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  • Case report
  • Open Access
  • Open Peer Review

Costal exostoses as an unusual cause of spontaneous hemothorax

  • 1,
  • 2,
  • 1 and
  • 1Email author
Journal of Cardiothoracic Surgery201510:135

  • Received: 10 June 2015
  • Accepted: 19 October 2015
  • Published:
Open Peer Review reports


A 20-year-old male presented with chest pain lasting several days. A radiologic examination revealed pleural effusion in the right hemithorax. Video-assisted thoracoscopic surgery demonstrated a bleeding focus at the diaphragm caused by injury due to a costal exostosis.


  • Costal exostoses
  • Diaphragmatic injury
  • Hemothorax


Injury to the diaphragm is usually caused by blunt or penetrating trauma. Although gunshot and stab wounds are main causes of penetrating diaphragm injury, abnormalities of the bony thorax, such as costal exostoses, may also result in the diaphragm injury. We report heein an unusual case of spontaneous hemothorax associated with diaphragmatic laceration due to costal exostosis.

Case presentation

A 20-year-old man without a history of trauma was admitted to an emergency department with right-sided pleuritic chest pain. He had a history of surgical resection of a bony spur on the shoulder, and a diagnosis of osteochondroma on both radii 7 and 2 years prior, respectively.

A pleural effusion was noted in the right hemithorax, and chest computed tomography revealed a focal bony protrusion in the anterior arc of the right sixth and left fourth ribs (Fig. 1). A diagnostic pleural tap revealed dark blood in the thoracic cavity, and so video-assisted thoracoscopic exploration was conducted to identify the focus of the intrathoracic bleeding and treatment of a spontaneous hemothorax.
Fig. 1
Fig. 1

Chest computed tomography scan showing pleural effusion In the right hemithorax. The black arrow indicates a protruding rib spiculation

A 1.5 cm laceration was observed on the diaphragmatic surface that was covered with a blood clot (Fig. 2), and an inward-facing bony spiculation from the anterior arc of the right sixth rib was revealed. The costal exostosis was resected and eroded diaphragm was repaired with an Endo-GIA stapler (Ethicon Endo-Surgery, Cincinnati, OH, USA). The patient’s postoperative course was uneventful. The chest tube was removed on the third postoperative day and the patient was discharged on the seventh postoperative day without complication. The bony spur of left fourth rib was not resected, and the patient was followed without recurrent hemothorax for 4 years.
Fig. 2
Fig. 2

Operating field showing the irregular diaphragmatic surface resulting from repetitive injury due to a costal exostosis


We present a case of a young male patient with spontaneous hemothorax, the cause of which was demonstrated by video-assisted thoracoscopy to be bleeding from a diaphragmatic injury incurred by a costal exostosis.

Costal exostosis is an abnormal inward protrusion of osteochondoma arising from costal cartilage.

Osteochondroma is a common benign neoplasm of the rib [1]. Osteochondromas rarely present with a pattern of multiple exostoses, which are usually autosomal dominant in nature. These hereditary multiple exostoses are benign clinical conditions and are usually well tolerated, with patients achieving an average lifespan. Most osteochondromas are usually nontender, painless, and slow-growing masses. However, osteochondromas occurring in adolescence (after puberty) or in adult patients can grow in size and become symptomatic as a result of mechanical irritation of the surrounding soft tissues or peripheral nerves, spinal cord compression, or vascular injury.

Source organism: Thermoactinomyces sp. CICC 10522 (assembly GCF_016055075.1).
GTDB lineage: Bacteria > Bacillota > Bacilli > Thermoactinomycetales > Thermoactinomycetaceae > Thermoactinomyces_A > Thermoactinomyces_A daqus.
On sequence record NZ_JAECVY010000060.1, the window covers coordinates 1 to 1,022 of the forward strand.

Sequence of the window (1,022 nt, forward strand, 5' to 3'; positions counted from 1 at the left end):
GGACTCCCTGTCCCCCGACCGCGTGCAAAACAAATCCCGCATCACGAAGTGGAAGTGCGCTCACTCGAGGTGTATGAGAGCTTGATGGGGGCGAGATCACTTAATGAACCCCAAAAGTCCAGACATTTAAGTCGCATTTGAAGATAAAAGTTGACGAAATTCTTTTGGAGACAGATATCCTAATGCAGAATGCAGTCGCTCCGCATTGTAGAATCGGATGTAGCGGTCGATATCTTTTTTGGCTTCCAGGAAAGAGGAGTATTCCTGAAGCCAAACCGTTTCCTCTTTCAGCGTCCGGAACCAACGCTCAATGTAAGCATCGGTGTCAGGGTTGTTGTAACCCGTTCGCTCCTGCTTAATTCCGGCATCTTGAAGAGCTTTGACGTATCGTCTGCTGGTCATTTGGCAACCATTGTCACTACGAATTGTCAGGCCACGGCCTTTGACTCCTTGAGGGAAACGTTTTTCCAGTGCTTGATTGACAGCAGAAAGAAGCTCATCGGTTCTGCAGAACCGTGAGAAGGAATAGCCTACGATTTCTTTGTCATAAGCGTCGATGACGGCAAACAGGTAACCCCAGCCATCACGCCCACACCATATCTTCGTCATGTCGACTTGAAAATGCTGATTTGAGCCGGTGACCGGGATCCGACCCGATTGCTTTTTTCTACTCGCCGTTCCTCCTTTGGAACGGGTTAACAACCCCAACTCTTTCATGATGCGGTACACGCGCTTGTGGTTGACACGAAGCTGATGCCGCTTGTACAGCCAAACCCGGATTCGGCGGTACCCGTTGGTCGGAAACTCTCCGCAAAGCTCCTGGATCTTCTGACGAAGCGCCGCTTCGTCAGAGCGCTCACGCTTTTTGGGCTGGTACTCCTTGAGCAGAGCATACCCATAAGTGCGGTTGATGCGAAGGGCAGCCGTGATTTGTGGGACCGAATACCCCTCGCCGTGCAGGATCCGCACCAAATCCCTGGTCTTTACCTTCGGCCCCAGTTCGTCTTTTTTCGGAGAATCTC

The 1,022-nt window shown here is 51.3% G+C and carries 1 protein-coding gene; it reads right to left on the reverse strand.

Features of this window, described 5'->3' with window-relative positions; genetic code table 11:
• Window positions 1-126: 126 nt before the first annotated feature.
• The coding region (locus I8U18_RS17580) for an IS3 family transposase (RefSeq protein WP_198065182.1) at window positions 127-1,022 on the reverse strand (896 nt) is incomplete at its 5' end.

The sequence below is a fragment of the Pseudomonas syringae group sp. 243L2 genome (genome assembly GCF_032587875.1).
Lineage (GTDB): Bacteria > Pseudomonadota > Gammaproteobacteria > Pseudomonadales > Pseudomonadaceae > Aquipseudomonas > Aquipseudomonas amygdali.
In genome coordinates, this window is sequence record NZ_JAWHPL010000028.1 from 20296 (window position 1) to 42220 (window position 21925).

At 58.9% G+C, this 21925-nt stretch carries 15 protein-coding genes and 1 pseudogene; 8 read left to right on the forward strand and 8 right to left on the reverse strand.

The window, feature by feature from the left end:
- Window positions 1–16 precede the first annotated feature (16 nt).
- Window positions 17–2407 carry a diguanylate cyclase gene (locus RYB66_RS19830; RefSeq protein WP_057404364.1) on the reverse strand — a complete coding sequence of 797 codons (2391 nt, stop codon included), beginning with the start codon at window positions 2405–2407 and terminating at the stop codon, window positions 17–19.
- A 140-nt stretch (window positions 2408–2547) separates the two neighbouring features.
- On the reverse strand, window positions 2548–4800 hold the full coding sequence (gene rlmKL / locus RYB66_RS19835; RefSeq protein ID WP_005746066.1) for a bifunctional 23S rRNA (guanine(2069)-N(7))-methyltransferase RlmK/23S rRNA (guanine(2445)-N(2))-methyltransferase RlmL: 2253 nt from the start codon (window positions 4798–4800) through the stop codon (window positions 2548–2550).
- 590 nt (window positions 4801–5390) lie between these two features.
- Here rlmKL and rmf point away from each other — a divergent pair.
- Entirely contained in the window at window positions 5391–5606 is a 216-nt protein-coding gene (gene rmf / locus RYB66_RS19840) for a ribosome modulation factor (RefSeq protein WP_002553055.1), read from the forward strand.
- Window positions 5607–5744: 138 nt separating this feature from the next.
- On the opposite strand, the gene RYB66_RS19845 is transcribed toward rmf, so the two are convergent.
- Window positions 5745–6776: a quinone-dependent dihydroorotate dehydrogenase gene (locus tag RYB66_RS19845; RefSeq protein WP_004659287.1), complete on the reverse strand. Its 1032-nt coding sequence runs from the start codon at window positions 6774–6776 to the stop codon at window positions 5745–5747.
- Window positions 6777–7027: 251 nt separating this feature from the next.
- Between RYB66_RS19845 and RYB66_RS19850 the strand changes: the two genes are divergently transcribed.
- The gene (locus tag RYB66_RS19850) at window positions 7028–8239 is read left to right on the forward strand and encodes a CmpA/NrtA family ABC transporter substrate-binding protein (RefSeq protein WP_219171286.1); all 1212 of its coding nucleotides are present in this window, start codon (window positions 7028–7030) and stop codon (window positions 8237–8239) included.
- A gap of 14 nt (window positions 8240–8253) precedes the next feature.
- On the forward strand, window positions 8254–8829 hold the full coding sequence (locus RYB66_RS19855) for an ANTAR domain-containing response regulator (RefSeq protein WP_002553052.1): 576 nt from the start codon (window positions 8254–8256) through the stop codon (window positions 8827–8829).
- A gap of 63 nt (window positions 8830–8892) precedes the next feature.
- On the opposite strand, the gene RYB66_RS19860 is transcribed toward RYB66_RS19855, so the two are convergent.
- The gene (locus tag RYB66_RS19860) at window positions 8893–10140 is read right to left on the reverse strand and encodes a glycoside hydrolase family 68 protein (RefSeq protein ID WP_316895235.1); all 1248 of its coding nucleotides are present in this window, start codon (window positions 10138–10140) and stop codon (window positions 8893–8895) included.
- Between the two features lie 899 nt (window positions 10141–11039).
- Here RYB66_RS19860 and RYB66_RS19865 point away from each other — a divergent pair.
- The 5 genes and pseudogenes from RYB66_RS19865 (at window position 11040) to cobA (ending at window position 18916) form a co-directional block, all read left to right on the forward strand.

The pathogenesis of costal exostoses is unclear, but it appears that developmental growth defect of the fibrous tissue (perichondrium) covering the epiphyseal plate may result in lateral growth of the epiphyseal cartilage plate instead of the normal downward growth toward the metaphysis. This abnormal growth leads to an inward protrusion of the rib cartilage [2]. The mechanisms underlying diaphragmatic injury due to exostosis include direct perforation by a sharp bony spur or repetitive erosion by particularly pointed bony extrusions. Injury to the diaphragm, pleura, heart, and lung have all been reported [36], and can cause a life- threatening condition, as in our case.

Surgical removal of osteochondromas is not usually indicated, especially in childhood. However, surgical resection is indicated for osteochondromas developing in adolescence after puberty or in adult patients with pain, increased size, and mechanical complications. Simansky et al. [3] reviewed eight cases of intrathoracic exostoses and found that in five patients the bleeding originated from the erosion of the parietal pleura, and in three cases of hemothorax developed as a result of irritation of the diaphragm. Two cases were treated using a video-assisted thoracoscopic procesure, three cases were managed by thoracotomy, and three cases were treated by drainage only.


While multiple rib exostoses occur only rarely, hereditary multiple exostosis should be considered in cases of young patients with nontraumatic hemothorax, and prophylactic surgical removal of intrathoracic exostosis should be considered even in asympatomatic patients with the presentation of an inward bony spiculation.




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Authors’ Affiliations

Department of Thoracic and Cardiovascular Surgery, Incheon St. Mary’s Hospital, The Catholic University of Korea, 56, Dongsu-Ro, Bupyeong-Gu, Incheon, 403-720, Republic of Korea
Department of Thoracic and Cardiovascular Surgery, Daejeon St. Mary’s Hospital, College of Medicine, The Catholic University of Korea, 64, Daeheong-Ro, Jung-Gu, Daejeon, 34943, Republic of Korea


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